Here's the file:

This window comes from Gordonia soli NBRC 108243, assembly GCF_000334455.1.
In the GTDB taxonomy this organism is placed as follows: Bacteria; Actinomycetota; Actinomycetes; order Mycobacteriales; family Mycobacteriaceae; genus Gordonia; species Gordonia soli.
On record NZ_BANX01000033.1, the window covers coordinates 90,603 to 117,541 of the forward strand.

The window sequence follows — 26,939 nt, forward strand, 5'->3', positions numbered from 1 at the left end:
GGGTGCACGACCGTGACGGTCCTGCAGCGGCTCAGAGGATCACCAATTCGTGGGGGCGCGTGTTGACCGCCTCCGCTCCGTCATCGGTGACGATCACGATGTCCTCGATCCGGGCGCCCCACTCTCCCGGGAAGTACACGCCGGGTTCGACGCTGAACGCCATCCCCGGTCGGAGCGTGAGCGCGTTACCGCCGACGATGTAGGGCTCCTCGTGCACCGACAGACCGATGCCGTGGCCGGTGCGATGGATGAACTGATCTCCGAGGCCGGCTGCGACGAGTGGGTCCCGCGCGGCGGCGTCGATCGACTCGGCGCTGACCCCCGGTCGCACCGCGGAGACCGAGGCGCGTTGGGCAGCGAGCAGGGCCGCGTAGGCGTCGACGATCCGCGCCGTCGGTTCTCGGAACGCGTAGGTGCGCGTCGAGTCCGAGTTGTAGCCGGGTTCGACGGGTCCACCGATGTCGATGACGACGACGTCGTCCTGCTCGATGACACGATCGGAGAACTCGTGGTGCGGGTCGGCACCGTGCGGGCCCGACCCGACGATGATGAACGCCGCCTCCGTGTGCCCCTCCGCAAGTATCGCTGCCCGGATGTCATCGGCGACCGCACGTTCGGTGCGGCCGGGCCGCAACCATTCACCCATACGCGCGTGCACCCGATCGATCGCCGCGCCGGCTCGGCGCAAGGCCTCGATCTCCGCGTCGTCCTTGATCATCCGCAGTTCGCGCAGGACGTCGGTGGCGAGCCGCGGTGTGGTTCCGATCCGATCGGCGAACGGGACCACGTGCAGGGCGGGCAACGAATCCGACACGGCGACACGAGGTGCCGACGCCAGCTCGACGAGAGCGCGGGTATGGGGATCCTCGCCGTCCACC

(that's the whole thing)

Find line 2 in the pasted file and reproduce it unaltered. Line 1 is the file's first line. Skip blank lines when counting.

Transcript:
In the GTDB taxonomy this organism is placed as follows: Bacteria; Actinomycetota; Actinomycetes; order Mycobacteriales; family Mycobacteriaceae; genus Gordonia; species Gordonia soli.